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Latest crop of isolated incidents

Rad Geek has a list of 42 "isolated incidents" from the last six weeks.


Political isomers

Geoff Manaugh at BLDGBLOG almost catches onto something:

For instance, one man at a recent but quite bizarre anti-health care rally – during which a U.S. senator apparently praised this very man for his publicly announced support of terrorism – said that "he could trace his ancestors back to the Mayflower and said 'they did not arrive holding their hands out for help.'" Ergo, this man should not "hold out his hands for help" and ask the government for a doctor's visit. Of course, this same argument would surely never be advanced against, say, calling the police, calling the fire department, or accepting the defense of the U.S. military. Yet these are all tax-funded government services.

Indeed, the bizarre irony for me throughout all of this has been that police officers, fire crews, and members of the military are all, to use this language very deliberately, the most socialized subsector of the U.S. economy. That is, they are paid through what many people would call "government hand-outs." On the other hand, it is these very social positions that are often held up – by these same critics – as triumphant examples of national service and personal heroism. Indeed, it is not entirely inaccurate to say that The Greatest Generation was a generation of near-total tax-funded employment.

He's making a slightly different point, but to me, this sounds like an argument against government monopolies in all of these services. Our methods of thinking aren't necessarily so different that we can't have a conversation, but my conclusion is a lot more radical. We need to find a way to tap into this kind of feeling, but direct it to more productive ends than some phantom "reform".


The downside of easy information access?

Back in the pre-internet Dark Ages, a person could get a passing acquaintance with a large number of topics only by reading anything and everything within arm's reach. The range would be restricted to the things covered in pamphlets, magazines, books, and newspapers, and maybe the encyclopedia. It took a special kind of personality to delve into so many things. Nowadays, with the internet, any clown can acquire at least a conversational knowledge of any flower, battle, recipe, or architectural landmark within a few minutes. I bet I spend an hour a day on Wikipedia, for instance, going from Bulgaria to Japanese naming conventions to anti-radiation missiles effortlessly. I am expert about exactly none of these subjects, but if someone wants to bring them up at the bar I can shoot the breeze for a few minutes.

The cultural implications of this are huge, and overwhelmingly positive as far as I can tell, but I wonder if this phenomenon has had any kind of noticeable effect on governance. It used to be that people who wanted to learn about some specific topic had to be dedicated and read up on it, such that there would have been a larger gap between those who knew and those who didn't. Now anybody who wants to can pull up Daily Kos or Free Republic and have a completely half-assed acquaintance with a subject--and feel that they know enough to evangelize and vote one way or the other about it. We've only been in this period for a few short years, so it may be too early to tell.


Wednesday blog links

1. It's not just Cash for Clunkers, it's also IOUs for suckers.
2. It takes the average Berliner 19 minutes to earn the money a Big Mac costs, and only 15 in Frankfurt. Chicago, Tokyo, and Toronto: 12. Worldwide average: 37. This is a nice synchronic snapshot of purchasing power in understandable terms.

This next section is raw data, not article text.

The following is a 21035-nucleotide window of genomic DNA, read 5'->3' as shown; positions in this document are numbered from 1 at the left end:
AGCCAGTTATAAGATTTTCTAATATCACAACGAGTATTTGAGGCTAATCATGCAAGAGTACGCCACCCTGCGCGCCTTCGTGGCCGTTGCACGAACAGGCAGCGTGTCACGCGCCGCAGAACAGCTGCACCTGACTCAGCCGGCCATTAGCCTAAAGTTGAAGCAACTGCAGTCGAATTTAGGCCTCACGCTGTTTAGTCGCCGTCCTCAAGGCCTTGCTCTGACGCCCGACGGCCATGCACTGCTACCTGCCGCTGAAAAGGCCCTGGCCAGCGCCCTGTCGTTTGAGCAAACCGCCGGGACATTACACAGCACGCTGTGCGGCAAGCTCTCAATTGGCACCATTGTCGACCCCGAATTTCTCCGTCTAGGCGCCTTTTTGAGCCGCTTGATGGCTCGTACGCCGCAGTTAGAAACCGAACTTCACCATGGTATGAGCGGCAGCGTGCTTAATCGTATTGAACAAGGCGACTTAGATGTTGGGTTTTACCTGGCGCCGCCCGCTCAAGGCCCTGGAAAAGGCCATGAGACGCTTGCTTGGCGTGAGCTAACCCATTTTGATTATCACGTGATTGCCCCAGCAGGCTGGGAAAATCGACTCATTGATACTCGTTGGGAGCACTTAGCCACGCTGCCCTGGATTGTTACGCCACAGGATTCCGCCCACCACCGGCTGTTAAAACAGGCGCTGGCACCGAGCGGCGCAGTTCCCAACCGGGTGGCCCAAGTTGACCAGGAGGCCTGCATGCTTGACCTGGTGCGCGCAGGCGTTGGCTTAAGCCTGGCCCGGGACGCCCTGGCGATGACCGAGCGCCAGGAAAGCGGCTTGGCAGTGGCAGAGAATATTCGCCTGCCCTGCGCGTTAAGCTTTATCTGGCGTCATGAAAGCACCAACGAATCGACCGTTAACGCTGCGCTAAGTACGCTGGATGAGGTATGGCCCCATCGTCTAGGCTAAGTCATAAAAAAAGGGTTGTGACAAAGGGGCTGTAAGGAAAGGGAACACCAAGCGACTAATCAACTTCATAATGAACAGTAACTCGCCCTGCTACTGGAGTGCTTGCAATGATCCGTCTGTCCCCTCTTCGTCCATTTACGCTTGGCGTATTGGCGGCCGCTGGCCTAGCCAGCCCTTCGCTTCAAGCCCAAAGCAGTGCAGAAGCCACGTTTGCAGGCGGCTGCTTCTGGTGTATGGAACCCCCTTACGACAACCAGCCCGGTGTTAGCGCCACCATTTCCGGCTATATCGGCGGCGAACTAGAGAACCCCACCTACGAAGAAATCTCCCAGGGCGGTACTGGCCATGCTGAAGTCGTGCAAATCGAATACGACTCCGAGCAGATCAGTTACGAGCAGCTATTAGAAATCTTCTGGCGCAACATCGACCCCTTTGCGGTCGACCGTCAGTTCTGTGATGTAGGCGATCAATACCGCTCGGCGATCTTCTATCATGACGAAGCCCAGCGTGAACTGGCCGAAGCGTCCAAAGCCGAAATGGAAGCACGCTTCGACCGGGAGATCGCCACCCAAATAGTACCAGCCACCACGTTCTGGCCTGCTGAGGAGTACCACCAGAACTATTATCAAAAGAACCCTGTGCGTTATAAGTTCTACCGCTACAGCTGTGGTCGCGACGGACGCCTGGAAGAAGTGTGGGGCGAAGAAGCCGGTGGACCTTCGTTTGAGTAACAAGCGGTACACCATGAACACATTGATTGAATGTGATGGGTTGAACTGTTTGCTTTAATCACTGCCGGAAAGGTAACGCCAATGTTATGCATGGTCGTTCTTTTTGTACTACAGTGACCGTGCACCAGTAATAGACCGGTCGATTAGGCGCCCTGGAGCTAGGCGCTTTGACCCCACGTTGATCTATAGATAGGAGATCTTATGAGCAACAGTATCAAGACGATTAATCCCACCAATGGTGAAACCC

3. Who fucked over your dream of the Swiss bank account full of money? The U.S. government. To be fair, the Swiss government didn't help too much either.


Failed Prohibition

Jacob Sullum recently wrote up some pretty ridiculous statements by Tommy Benton, GA state representative. He also included Benton's official email address, in case you wanted to share some thoughts. Here's what I shared:

Mr. Benton,

I've been alerted to your ideas about the sale and use of drugs. I
concede that a person might have reasons for taking this strong a
position about the use of substances, however wrong and frankly
un-American I think that might be.

But you've made a very important and all-too-common error: millions
upon millions of Americans already get high without fear of getting
arrested. Marijuana is everywhere. I have spent some time in
Valdosta, and while I didn't buy or use marijuana there, I could have
at the drop of a hat. The same goes for almost any place in the
country.

The current Prohibition is every bit as much of a failure as the
previous one, they're just not advertising speakeasies in the
newspaper. The typical government solution is to double down on its
failed policies--I hope you'll reconsider.

- Randall McElroy III


The absurdity of trusting checks and balances

A friend of mine, the Rough Ol' Boy, writes up Ezra Klein's piece on the madness of the health care debate and Will Wilkinson's response. All are worth reading, but I'm highlighting R.O.B.'s conclusion here:

But I think Klein actually does make a salient point about political systems in general, but it proves far more than he wants it to. I Klein is correct when he writes that

[a] healthy relationship does not require an explicit detailing of the “institutional checks” that will prevent one partner from beating or killing the other. In a healthy relationship, such madness is simply unthinkable. If it was not unthinkable, then no number of institutional checks could repair that relationship.

But of course these institutional checks are the entire basis for our political system–think the Bill of Rights, federalism, checks and balances, etc. And, when push comes to shove, they don’t work. If you put a huge amount of power into relatively few hands (i.e. form a government), it will be abused no matter how much you attempt to safeguard it. Klein probably wasn’t aware that he was arguing for anarchy, but he was.


Yglesias and his playground gang

Brian Moore points to Matthew Yglesias trying to define libertarianism. Nothing too insightful there, but if you really want to learn what the uncritical left-wing mind thinks about libertarianism, read the comments.

I'd post over there, but what's the point? If anyone enjoys wrestling with pigs, maybe you can ask them how this whole progressive dream that is the Obama presidency + Democratic Congress is going.


Millions of drug users, no societal collapse